Background: Compared with traditional approaches, gaming strategies are promising interventions for the treatment of attention-deficit/hyperactivity disorder (ADHD). We developed a serious game, The Secret Trail of Moon (TSTM), for ADHD treatment.
Objective: The main objective of this clinical trial was to demonstrate the effectiveness of an add-on, either TSTM or Therapeutic Chess (TC), in previously optimally drug-titrated, clinically stable patients with ADHD.
Methods: This study is a prospective, unicentric, randomized clinical trial in clinically stable patients with ADHD, aged 12 to 22 years. The TSTM (n=35) and TC groups (n=34) performed 12 weekly sessions of their respective treatments. The control group (CG) patients (n=35) were called by phone every week, but they received no cognitive intervention. The primary end point was the change from baseline to end point in the parent “Behavior Rating Inventory of Executive Function-2” (BRIEF-2; patients’ parents) in the per-protocol population (31 serious videogame: 24 TC and 34 CG).
Results: Our study failed to probe clear-cut improvements in the global score of the BRIEF-2. However, the TC group showed improvements in measures of emotional control, emotional regulation, and inattention. The TSTM group showed improvements in measures of emotional regulation, inattention, and school context.
Conclusions: TSTM and TC did not improve executive function symptoms, but they improved ADHD symptomatology related to emotional regulation. Further studies with bigger samples are required to confirm these preliminary findings.
Trial Registration: ClinicalTrials.gov NCT04355065; https://clinicaltrials.gov/ct2/show/NCT04355065
Attention-deficit/hyperactivity disorder (ADHD) is the most frequent neurobehavioral disorder, with a worldwide prevalence of 4% to 8% [, ] and a relative risk of 3:1 against males [ ]. ADHD is multicausal; about 70% is due to genetic factors, and the other 30% is due to environmental factors [ ]. It is characterized by the presence of 3 core symptoms: inattention, hyperactivity, and impulsivity. These symptoms must be present in 2 or more contexts and interfere with daily functioning [ , ]. Furthermore, patients with ADHD experience a main deficit in prefrontal and anterior areas [ , ], the inferior parietal lobe, supramarginal gyrus, basal ganglia, and premotor area. Deficiencies in both executive functions [ - ] and emotional intelligence [ , ] are critically involved with ADHD.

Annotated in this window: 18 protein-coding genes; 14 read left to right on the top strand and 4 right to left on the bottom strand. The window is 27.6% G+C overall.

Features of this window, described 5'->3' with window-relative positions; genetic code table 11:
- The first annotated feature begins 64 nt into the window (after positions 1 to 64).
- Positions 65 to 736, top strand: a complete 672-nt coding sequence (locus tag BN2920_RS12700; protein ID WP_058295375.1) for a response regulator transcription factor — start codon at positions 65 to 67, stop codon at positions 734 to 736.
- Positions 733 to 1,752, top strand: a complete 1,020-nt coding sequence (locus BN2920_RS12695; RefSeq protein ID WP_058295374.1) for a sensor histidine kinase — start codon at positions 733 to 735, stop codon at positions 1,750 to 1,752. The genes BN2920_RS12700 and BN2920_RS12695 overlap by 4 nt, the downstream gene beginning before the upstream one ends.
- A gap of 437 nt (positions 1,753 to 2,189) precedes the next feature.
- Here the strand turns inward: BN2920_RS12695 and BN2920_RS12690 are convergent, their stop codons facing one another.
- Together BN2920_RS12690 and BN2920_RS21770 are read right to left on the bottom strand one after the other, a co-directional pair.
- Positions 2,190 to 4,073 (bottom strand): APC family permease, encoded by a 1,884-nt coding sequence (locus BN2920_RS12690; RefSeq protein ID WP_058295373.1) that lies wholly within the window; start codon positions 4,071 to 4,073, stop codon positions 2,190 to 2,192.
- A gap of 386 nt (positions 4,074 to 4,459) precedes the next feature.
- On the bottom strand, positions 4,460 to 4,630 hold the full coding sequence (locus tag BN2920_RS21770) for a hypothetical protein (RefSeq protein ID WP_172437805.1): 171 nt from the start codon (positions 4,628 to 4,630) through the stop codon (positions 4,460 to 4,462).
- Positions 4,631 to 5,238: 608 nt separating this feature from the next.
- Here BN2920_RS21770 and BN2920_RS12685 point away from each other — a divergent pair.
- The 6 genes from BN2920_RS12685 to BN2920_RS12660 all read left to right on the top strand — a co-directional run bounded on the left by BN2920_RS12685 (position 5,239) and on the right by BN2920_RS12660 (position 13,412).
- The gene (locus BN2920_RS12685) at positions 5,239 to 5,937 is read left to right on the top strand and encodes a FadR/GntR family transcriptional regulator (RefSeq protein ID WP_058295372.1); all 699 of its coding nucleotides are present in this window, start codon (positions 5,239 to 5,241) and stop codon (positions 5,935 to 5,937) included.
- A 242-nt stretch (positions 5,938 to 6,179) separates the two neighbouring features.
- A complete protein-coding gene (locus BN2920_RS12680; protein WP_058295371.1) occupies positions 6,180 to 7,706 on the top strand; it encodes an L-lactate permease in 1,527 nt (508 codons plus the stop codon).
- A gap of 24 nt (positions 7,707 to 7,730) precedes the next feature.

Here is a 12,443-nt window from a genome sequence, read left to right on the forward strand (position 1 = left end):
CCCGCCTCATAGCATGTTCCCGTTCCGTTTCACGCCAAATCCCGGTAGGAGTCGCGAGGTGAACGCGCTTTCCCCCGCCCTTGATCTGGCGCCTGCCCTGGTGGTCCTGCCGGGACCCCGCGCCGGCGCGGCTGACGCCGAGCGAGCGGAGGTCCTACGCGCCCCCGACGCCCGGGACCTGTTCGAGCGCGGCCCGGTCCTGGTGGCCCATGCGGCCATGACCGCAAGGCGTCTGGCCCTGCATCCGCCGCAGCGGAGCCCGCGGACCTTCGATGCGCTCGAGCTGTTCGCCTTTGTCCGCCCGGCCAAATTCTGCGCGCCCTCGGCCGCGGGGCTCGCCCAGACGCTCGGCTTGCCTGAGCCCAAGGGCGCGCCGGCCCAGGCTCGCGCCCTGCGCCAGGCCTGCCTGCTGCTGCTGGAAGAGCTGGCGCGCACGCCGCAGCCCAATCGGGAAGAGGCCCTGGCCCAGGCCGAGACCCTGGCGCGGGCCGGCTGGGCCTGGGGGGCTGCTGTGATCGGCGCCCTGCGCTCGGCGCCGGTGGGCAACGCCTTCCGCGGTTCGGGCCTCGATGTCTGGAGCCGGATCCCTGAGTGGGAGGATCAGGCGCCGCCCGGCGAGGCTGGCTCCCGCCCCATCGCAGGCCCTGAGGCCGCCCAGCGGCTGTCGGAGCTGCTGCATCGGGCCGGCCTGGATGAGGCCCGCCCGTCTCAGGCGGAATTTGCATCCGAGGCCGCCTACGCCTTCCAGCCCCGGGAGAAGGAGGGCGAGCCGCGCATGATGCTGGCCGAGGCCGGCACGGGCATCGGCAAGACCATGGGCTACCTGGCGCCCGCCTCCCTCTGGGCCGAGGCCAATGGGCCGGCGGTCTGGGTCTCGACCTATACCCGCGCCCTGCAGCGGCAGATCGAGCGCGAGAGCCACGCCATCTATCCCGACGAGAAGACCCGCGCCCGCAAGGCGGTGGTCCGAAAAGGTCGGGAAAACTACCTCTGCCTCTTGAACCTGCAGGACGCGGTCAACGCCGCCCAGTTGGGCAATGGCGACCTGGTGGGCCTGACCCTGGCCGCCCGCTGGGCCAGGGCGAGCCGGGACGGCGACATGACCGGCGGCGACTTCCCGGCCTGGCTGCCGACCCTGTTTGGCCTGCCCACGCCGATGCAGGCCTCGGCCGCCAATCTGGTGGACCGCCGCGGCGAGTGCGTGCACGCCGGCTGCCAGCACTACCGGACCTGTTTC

Reference guides recommend multimodal treatment for ADHD: pharmacological intervention and behavioral therapy—behavioral training (BT) for parents and organizational training for adolescents and adults or a combination [, , ]. Unfortunately, multimodal treatment is not always sufficient for the treatment of ADHD symptoms [ , ]. The literature on the efficacy of cognitive behavioral therapy in ADHD is still equivocal, although some trials focused on organizational training in adolescents and adults showed promising results [ - ]. Cognitive behavioral therapy is not recommended in children younger than 10 years. Accordingly, novel strategies are warranted [ - ]. For instance, BTs are the most recommended psychological treatments for ADHD [ ]. BTs are aimed at stimulating executive functions, among others [ ]. Unfortunately, BTs are financially expensive and may be monotonous for adolescent patients [ ]. To address these handicaps, some therapists have begun to use gaming strategies, such as (1) traditional board games like chess [ - ] and Go [ ], (2) 2D video games [ - ], and (3) virtual reality serious video games [ - ]. Indeed, in a recent clinical trial including 857 children with ADHD, the patients randomized to Akili Interactive—the first videogame that can be prescribed to patients with ADHD—improved more than those who were randomized to the digital control intervention group [ ]. Compared with traditional therapies, gaming strategies have several advantages, such as increased engagement, lower costs [ , - ], and improved performance [ ].